A Picture is Worth a Thousand Words
The saying, “A picture is worth a thousand words” is often used to describe how powerful an image is in terms of its capturing power. Images are used by human in a lot of different ways. The most common usage is to capture information. Aside from capturing information, it is also used to evaluate, compare and recall. With its vast abilities, imagery, especially visual mental imagery, is vital to human intelligence. It is a good complement with other mind based system to enhance human intelligence. In poems such as; “Death of the Ball Turret Gunner,” “Dulce et Decorum Est,” and “The Man He Killed” all have to due with war. Which stick out from different poems, because of the imagery the poets use which allows use to gather information on how war is really like.
The poem “Death of the Ball Turret Gunner” by Randall Jarrell is a very short poem. However, the words he chose are so powerful it creates a portal which allows you to gather information about how war is like and also give you insight of what goes through a soldiers mind minutes just before dying. The airman first in his mother’s womb; then in the belly of the plane; then in the air above the earth, “loosed from its dream of life” (550) where he wakens to his own death. As his life flashes right before his eyes, he then awakens from dreams only to a nightmare, never to life. This alone just makes you imagine the horror of war and makes you think how fast your life could end.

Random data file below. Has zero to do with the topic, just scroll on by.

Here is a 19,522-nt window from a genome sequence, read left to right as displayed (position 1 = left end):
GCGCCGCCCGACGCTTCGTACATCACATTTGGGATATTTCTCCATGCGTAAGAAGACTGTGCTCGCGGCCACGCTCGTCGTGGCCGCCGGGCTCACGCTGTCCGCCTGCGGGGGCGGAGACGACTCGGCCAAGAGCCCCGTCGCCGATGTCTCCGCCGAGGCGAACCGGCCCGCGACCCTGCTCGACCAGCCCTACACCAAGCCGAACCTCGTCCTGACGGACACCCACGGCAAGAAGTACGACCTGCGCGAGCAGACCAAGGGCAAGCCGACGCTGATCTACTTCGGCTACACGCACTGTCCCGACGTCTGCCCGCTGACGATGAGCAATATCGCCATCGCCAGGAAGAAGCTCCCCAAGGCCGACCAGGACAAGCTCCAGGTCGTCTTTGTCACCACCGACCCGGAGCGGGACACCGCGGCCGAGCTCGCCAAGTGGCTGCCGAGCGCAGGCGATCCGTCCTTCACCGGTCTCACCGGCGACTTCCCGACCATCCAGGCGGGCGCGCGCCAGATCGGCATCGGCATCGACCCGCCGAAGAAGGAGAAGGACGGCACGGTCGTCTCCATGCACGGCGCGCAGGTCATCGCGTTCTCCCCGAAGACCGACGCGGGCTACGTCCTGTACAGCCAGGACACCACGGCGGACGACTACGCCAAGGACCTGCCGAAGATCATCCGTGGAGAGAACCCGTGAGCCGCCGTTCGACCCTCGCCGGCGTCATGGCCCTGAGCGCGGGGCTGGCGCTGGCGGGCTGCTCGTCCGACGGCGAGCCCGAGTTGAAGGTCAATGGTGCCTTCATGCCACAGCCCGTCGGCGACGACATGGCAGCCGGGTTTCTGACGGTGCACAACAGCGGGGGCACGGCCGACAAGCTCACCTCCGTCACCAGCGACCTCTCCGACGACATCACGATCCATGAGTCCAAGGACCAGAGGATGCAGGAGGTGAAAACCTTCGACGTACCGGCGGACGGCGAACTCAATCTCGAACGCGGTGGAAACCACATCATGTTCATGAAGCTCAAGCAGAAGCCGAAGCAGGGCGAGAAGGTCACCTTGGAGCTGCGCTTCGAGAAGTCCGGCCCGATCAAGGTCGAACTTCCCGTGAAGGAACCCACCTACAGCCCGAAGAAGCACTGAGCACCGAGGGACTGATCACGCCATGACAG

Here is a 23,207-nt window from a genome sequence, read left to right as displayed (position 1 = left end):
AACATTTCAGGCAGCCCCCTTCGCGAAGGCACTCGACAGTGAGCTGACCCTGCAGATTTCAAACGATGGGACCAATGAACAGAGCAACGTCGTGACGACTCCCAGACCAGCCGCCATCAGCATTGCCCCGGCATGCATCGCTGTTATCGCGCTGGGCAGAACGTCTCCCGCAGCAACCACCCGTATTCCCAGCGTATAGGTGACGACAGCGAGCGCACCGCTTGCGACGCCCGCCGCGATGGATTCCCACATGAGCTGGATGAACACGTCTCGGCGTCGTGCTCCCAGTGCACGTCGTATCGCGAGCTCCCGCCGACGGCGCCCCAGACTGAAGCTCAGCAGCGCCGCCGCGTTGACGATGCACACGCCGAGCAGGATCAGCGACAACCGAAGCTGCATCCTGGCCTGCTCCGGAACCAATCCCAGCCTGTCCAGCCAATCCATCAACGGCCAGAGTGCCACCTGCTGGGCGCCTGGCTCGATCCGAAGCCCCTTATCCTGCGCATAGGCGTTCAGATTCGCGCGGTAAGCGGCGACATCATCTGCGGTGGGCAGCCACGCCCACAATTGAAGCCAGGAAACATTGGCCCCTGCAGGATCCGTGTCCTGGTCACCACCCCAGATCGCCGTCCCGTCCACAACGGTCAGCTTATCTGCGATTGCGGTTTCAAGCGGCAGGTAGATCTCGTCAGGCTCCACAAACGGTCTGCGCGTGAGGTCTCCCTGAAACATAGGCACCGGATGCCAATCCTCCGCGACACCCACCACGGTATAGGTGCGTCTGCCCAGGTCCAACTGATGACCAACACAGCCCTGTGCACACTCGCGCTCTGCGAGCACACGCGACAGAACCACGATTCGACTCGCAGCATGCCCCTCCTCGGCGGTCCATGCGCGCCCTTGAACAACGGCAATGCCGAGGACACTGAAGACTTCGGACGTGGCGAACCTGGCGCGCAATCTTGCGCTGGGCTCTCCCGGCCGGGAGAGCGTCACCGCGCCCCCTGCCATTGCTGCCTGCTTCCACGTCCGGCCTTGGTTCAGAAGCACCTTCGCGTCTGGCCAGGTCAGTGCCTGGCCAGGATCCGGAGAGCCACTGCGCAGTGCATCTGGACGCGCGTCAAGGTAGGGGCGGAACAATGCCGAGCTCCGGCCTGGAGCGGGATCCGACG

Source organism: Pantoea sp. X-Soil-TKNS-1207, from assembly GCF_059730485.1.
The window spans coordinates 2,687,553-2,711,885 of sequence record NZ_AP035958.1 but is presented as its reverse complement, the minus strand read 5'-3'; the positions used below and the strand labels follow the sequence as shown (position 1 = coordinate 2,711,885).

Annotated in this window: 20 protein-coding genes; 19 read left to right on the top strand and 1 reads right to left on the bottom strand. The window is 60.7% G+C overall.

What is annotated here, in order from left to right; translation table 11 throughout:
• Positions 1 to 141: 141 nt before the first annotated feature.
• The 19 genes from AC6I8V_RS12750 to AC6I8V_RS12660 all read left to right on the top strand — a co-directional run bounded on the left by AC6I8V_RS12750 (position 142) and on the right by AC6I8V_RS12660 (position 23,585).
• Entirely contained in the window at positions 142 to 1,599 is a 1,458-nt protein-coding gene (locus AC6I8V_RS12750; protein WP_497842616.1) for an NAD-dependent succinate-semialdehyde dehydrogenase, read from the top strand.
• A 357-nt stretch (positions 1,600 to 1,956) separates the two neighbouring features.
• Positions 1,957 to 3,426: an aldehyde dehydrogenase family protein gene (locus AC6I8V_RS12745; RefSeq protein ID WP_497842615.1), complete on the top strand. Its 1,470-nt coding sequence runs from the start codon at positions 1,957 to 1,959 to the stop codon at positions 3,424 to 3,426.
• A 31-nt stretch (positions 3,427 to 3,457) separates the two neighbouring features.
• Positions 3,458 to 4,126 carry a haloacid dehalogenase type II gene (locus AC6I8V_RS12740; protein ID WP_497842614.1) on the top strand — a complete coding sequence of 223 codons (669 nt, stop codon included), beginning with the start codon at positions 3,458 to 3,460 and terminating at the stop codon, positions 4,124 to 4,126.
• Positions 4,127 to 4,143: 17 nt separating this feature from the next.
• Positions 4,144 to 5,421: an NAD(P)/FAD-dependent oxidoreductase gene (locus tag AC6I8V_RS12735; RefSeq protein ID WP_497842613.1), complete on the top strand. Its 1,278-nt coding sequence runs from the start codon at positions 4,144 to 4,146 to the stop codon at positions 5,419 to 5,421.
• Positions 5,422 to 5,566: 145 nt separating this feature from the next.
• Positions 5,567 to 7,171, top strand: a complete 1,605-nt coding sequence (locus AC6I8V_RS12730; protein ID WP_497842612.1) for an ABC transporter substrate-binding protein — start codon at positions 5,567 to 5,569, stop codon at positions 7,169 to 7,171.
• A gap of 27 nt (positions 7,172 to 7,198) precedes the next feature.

In Wilfred Owens war poem “ Dulce et Decorum Est” talks about his own first hand experience with the horrors of the gas warfare in World War I. The narrator beings by painting a scenario for the readers of tired fatigue soldiers retreating from the front lines of the battle field. In the soldiers attempted to retreat suddenly, someone shouts out Gas! and the men go into an ecstasy of fumbling to put on masks before the deadly poison can take their lives. All but one is successful. The narrator then describes how he watches one of his fellow soldiers die hopelessly in front of him. The image of that dying soldier is one that can never leave the narrator. The sight of the dying soldier haunts the narrators dream as the soldier “plunges at me, guttering, choking, drowning” (680) this leads to him making his conclusion of how it’s not a